NY Appeals Court Upholds Farmworkers’ Right to Unionize

(AP Photo/Robert F. Bukaty, File)

(CN) – Striking a blow against a law described as a remnant of Jim Crow discrimination, a New York appellate court on Thursday overwhelmingly upheld the right of the state’s farmworkers to prevent wage theft and labor abuses by forming a union.

The Empire State’s labor laws derived from the 1938 Fair Labor Standards Act, which the New York Civil Liberties Union traces to a drive by Southern segregationist lawmakers to deny black farmworkers the right to organize. 

As a result, the NYCLU said, farmworkers are excluded from New York’s State Employment Relations Act, sparking a lawsuit against the New York Farm Bureau to spike that carve-out as unconstitutional.

Having initially lost the case at the trial level, the farmworkers lodged an appeal before New York’s Appellate Division, Third Department, where a 4-1 majority found Thursday that exclusion violated the state’s protections.

“First and foremost, we find the language of the constitutional provision to be significant,” Justice Christine Clark wrote in the lead opinion.

Clark added that the state constitution expresses in “no uncertain terms” that employees have an unqualified “right to organize and to bargain collectively through representatives of their own choosing.”

“This expressly enumerated right—adopted as a result of the Constitutional Convention of 1938 and ratification by the electorate—is enshrined in the New York Bill of Rights, providing strong evidence that the right was regarded as fundamental,” the 10-page opinion continues.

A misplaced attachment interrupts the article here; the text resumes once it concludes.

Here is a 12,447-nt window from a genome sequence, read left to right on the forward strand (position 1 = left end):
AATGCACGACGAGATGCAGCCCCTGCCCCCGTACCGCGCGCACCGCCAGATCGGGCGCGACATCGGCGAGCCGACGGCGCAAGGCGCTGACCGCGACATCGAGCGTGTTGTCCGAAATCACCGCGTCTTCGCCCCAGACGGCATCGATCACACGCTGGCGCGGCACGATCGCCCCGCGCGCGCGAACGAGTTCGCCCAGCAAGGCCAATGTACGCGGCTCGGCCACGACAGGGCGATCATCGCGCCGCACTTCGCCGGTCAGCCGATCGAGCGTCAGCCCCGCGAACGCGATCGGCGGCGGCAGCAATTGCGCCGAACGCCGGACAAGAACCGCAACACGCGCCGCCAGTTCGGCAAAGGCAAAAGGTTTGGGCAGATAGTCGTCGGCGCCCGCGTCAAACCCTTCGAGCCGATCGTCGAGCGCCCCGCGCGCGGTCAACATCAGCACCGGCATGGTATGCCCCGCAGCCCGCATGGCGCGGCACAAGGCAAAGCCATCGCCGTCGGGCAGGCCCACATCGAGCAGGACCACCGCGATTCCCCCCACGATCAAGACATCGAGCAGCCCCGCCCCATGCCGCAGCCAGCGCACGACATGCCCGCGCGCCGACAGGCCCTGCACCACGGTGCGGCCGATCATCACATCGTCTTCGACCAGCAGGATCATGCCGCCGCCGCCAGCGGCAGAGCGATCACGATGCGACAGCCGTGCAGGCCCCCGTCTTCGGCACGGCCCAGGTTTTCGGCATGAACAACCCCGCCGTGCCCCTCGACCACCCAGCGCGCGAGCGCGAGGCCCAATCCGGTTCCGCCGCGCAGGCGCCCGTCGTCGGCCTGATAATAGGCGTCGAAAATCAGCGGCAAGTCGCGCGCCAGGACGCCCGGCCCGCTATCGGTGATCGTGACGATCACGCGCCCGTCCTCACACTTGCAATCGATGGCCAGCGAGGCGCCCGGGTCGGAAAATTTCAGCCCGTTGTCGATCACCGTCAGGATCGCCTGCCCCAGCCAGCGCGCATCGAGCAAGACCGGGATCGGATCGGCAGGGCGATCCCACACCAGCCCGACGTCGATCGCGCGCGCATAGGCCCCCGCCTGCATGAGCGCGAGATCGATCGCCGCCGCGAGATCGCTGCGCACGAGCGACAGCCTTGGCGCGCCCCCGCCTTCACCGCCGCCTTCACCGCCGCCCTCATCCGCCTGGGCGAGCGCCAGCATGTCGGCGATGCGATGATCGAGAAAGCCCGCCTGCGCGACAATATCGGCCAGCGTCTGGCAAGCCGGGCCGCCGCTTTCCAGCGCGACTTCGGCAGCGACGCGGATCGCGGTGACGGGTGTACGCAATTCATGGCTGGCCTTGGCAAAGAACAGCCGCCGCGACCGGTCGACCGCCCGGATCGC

Presiding Justice Elizabeth Garry and her colleagues Michael C. Lynch and Eugene P. Devine joined the ruling.

The decision may be influential in a state that relies so heavily on farmworkers’ labor. Agriculture brings in more than $6 billion a year in New York, nearly half of it from dairy and livestock product. New York ranks third nationwide in the value of its dairy farms, and ranks in the top 10 states in apples, grapes, corn and maple syrup. Much of the farm production comes from the Finger Lakes region.

Rebecca Fuentes, lead organizer with the Workers’ Center of Central New York, applauded the decision.

“Farmworkers make essential contributions to New York and to all of our lives,” Fuentes said in a statement. “Their labor produces the food, nutrition, and money that sustain our economy and our communities.”

NYCLU Executive Director Donna Lieberman echoed a similar sentiment. 

“The workers on whom we depend for the food on our tables have the right to be treated humanely and with dignity, like any other hardworking New Yorker,” she wrote.

New York Governor Andrew Cuomo and Attorney General Letitia James also celebrated the outcome.

“This ruling asserts that farmworkers are no longer considered second-class workers in the eyes of the law,” James wrote in a statement.

Cuomo commended the appellate court for protecting the “most vulnerable members of New York’s workforce.”

“From the beginning, we chose not to defend against this lawsuit because farmworkers never should have been denied the same basic rights as other workers and we believed this to not only be morally wrong, but also unconstitutional,” the governor said.

The Farm Bureau’s attorney Brian J. Butler, from the firm Bond Schoeneck & King, did not immediately respond to a request for comment.

The ruling had one sole dissenter: Justice Stan Pritzker, who believed his colleagues misinterpreted the state’s constitution.

“This conclusion is based upon an erroneous statutory construction of the NY Constitution and is tantamount to a finding that the delegates at the Constitutional Convention of 1938 intended to impliedly or explicitly repeal the farm laborer exclusion, which was enacted only a year prior,” Pritzer wrote.

The Farm Bureau has not yet indicated whether it will bring the case to the New York Court of Appeals, the state’s highest court.

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